Now, merry Christmas to all of us, here comes Outline for Mac, bringing with it a capable, beautiful platform for note taking on Mac and iPad, with OneNote compatibility. You don't need OneNote to use or enjoy Outline. But if you've struggled to get along without OneNote on your Mac, this is definitely your lucky day. At only $39.99 Outline is an outstanding and bargain-priced app for comprehensive note taking and organization.
So whether you're a Mac-using OneNote devotee or you're looking for a productivity-enhancing note-taking system, Outline has your solution.
I've previously reviewed both the Outline reader for Mac and Outline+ for iPad, and given them my stamp of approval. In the past 24 hours of using the pre-release version of Outline for Mac (the release version went live today on the Mac App Store), I can say that my enthusiasm remains strong. Note taking on the Mac just got amazing.
Get it here:
Outline for Mac
Outline+ for iPad
As you may have heard, Apple has released the latest version of its Mac operating system: OS X 10.9 Mavericks. I have spent the last couple days playing around with some of the new features, and one of my favorites is called Enhanced Dictation. As you also may know, last year Apple introduced dictation in both iOS 6 and OS X Mountain Lion. It did not take long for me to become a huge fan of both. Now, I most frequently dictate e-mails, rather than type them. I have generally found the dictation feature to be highly accurate and very convenient. My only complaint about the feature was that it required a persistent Internet connection, in order to transmit speech to an Apple server and then receive the words back in typed form. This generally happened quite quickly, within a second or so. It was never a question of the time it took to convert the spoken word into typed words, only a question of whether an Internet connection was available. On an iPad without cellular Internet service, or for a MacBook (period), it meant only being able to dictate where Wi-Fi network was available. When using the online service, one also is limited to about 30 seconds of dictation at a time.
The latest incarnation of Mac OS X removes this stumbling block to dictation. Now, with a download of less than 800 MB, dictation is available on a MacBook or a desktop Mac anytime, anywhere. And best of all, since Mac OS X10.9 Mavericks is available for free, enhanced dictation is free. What used to cost hundreds of dollars for third-party software, is now available to anyone with a Mac capable of supporting OS X 10.9, which means pretty much any Mac purchased in the last six years. Enhanced Dictation lets you speak continuously with the words appearing before your very eyes. Anywhere you can type, you can dictate. The service is very smart about capitalization and to enter punctuation, you just speak the name of the punctuation mark you want. So, for example speaking quote I love ice cream period unquote produces "I love ice cream."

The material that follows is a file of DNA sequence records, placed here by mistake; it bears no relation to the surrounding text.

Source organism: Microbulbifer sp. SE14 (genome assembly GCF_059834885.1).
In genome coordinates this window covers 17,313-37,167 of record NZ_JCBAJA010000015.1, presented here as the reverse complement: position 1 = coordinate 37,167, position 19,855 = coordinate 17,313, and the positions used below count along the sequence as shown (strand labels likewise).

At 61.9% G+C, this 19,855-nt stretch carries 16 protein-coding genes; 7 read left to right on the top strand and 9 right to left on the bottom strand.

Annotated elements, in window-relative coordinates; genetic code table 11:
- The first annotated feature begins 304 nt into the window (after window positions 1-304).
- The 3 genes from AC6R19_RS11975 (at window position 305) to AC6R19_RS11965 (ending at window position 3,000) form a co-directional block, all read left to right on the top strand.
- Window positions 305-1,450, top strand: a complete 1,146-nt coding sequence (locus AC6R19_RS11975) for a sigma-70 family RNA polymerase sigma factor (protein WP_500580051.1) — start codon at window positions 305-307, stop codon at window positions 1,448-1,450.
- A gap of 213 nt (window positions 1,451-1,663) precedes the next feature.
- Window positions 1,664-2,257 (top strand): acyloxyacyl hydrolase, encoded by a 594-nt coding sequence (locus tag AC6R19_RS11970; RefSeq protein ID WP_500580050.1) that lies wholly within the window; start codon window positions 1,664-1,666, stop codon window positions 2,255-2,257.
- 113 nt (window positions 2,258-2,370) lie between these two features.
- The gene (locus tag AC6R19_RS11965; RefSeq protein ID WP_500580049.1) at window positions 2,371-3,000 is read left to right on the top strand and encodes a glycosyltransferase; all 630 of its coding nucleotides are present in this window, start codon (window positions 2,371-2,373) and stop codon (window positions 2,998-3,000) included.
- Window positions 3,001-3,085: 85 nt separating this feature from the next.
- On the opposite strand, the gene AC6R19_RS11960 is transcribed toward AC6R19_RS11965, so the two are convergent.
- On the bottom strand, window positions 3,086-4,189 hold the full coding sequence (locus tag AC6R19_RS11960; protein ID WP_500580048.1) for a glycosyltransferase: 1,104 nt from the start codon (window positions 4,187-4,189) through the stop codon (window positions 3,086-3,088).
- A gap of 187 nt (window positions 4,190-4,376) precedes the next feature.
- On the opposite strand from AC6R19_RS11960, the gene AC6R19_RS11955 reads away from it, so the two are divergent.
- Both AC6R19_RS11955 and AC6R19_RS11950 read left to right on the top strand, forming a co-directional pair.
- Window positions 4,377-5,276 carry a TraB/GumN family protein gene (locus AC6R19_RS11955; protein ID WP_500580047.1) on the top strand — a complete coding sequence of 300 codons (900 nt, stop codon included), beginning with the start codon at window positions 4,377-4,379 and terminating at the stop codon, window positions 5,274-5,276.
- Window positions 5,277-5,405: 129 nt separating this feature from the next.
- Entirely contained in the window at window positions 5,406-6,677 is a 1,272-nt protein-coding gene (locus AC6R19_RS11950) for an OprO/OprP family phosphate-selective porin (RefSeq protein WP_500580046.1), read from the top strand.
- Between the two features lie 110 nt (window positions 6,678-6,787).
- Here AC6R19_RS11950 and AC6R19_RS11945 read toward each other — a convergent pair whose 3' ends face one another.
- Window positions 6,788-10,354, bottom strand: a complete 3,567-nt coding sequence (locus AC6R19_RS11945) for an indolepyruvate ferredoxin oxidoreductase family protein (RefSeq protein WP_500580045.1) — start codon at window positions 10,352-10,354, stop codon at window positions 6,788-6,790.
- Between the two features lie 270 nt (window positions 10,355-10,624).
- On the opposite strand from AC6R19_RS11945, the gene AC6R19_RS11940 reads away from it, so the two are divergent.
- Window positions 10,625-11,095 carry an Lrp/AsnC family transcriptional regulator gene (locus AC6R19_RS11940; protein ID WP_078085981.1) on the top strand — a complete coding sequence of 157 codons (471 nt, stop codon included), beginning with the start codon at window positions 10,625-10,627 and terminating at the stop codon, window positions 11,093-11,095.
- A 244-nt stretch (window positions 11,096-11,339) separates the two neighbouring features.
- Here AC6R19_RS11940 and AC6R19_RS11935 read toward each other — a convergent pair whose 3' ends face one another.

Apple has truly been at it again: providing new value and adding features to years-old hardware. There are many reasons why you might want to update to Mac OS X 10.9 Mavericks, but not as many of them are as obviously useful for an attorney as enhanced dictation. If you skipped any of the recent Mac OS X updates, you are in luck. OS X 10.9 Mavericks is free to any Mac owner who is using 10.6 Snow Leopard or later.
PS: this entire blog post was done with dictation.
Get it here: OS X 10.9 Mavericks on the Mac App Store (FREE)
Double Robotics has released its Double Telepresence Robot for Telecommuters, promising owners the ability to have a presence in the office even whilst telecommuting. Watching the video from Double is fun, and the photos make it look pretty cool, too.
The idea looks fun, but I have to wonder what it would be like to be working in an office where robots approach you routinely to teleconference with their alter-ago. Perhaps some day these will allow attorneys to make it quickly from one hearing to another in record time: You could go live to deposition A, and send your robot to hearing B. "Thank you, your honor. Ronald Schoedel, by robot, appearing for plaintiff." I want one.
Review of Double Robotics Double teleconferencing robot, with video.
Brainstorming has been considered an effective technique for collaboration, getting ideas out of one's mind or a groups' minds, and into a format that can be analyzed, expounded upon, and subjected to a critical process, with the end goal of finding the best ideas and acting upon them.
Mind mapping is a concept that originated a few decades ago, and has since come to the fore of productivity enhancement techniques. If you are not familiar with mind mapping, it consists of a visual representation of the relationships between ideas. A mind map is started with a single idea which becomes a node to which appendage ideas are connected. As the thought process flows, additional ideas are linked together through nodes, subsides, and with color or text style sometimes serving to differentiate trains of thought.
Studies have suggested that mind mapping can be a more effective means of note taking for students, as well as planning, decision making, problem solving, and information gathering/organizing. With such a method being so popular and effective, it only makes sense to bring it to the iPad and Mac, which IdeasOnCanvas GmbH, out of Austria, has done with their MindNode Pro and MindNode Touch apps (hereafter, collectively MindNode).